One of the speakers at the Rocky Mountain Economic Summit on July 12th will be David Kotok, chief investment officer of Cumberland Advisors and vice chair of the central banking series at the Global Interdependence Center. He recently commented on negative interest rates:
There seems to be a debate at the European Central Bank (ECB). The issue is whether or not the ECB should impose a negative interest rate. Negative interest rates are the ultimate in market distortions. They employ only a stick and no carrot. Their use tends to progress from disincentive through penalty to punishment.
Of course, depending on inflationary expectations, we probably have negative real interest rates in North America now and have had them for some time [if people expect the rate of inflation to be greater than the rate of interest, that means they actually expect to lose purchasing power with their investments; but losing a little is still better than losing a lot, which is what they'd do if they just held cash.].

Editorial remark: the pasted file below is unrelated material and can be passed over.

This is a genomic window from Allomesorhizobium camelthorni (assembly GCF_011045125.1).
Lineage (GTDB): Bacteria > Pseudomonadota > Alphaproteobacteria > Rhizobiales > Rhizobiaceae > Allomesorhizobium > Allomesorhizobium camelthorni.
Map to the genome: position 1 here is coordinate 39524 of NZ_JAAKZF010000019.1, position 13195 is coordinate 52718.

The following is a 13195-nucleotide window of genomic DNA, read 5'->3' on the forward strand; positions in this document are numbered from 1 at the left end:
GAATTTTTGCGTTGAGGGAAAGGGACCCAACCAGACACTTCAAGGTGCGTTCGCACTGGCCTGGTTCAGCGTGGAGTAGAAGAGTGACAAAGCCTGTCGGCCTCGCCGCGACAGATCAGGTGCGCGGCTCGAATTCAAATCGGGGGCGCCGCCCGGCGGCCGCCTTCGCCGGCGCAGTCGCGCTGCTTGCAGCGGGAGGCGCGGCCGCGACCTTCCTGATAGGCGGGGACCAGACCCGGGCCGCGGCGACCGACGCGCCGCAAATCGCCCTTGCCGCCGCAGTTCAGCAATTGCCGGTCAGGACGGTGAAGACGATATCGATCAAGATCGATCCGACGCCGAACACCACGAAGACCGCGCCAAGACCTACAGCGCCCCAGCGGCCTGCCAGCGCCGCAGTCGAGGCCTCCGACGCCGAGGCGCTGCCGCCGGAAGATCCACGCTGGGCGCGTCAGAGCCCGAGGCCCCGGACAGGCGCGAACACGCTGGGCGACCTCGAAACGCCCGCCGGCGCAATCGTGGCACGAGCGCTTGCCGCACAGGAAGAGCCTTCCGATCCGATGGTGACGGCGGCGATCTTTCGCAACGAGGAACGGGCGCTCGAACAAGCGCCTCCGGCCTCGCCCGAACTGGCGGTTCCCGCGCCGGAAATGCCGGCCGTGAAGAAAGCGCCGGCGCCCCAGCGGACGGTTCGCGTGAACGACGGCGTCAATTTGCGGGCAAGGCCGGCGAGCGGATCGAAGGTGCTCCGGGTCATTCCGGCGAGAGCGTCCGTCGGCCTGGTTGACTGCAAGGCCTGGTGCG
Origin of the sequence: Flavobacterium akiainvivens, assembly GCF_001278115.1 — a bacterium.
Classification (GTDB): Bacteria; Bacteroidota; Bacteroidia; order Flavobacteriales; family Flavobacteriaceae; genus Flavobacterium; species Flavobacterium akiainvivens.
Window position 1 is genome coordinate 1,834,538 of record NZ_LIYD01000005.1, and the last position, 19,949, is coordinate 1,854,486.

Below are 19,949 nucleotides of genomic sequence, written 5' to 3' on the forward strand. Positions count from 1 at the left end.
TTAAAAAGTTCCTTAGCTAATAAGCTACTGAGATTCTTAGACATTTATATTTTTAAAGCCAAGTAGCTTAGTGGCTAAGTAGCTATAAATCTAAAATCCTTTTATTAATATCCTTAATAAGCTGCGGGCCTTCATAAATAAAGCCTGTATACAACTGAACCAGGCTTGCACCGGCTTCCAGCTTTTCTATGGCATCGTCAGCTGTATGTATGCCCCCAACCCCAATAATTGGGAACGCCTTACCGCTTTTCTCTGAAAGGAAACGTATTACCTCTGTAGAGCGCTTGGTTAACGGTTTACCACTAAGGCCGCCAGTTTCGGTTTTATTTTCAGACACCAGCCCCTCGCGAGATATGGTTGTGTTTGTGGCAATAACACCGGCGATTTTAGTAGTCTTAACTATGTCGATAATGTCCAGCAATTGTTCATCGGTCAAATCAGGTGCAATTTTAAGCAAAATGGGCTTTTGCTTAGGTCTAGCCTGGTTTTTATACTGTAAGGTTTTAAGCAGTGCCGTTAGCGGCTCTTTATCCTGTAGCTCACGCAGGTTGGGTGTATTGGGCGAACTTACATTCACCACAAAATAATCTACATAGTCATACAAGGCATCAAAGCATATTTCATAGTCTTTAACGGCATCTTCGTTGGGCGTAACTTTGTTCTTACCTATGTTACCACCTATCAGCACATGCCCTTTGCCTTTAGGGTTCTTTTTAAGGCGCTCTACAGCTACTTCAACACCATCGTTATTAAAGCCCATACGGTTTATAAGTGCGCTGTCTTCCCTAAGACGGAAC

What puzzles me is why so many people lend at negative real interest rates. Are there so few good investment opportunities offering better expected rates of return?
The glib explanation is that the marginal product of capital is expected to be very, very low (i.e. people don't think there are [m]any good investment opportunities out there).
But why is that? Is it uncertainty about the political future? Uncertainty about global stability? Or are there other explanations?
My attendance at the summit is supported by several sponsors, including the Department of Economics at The University of Regina.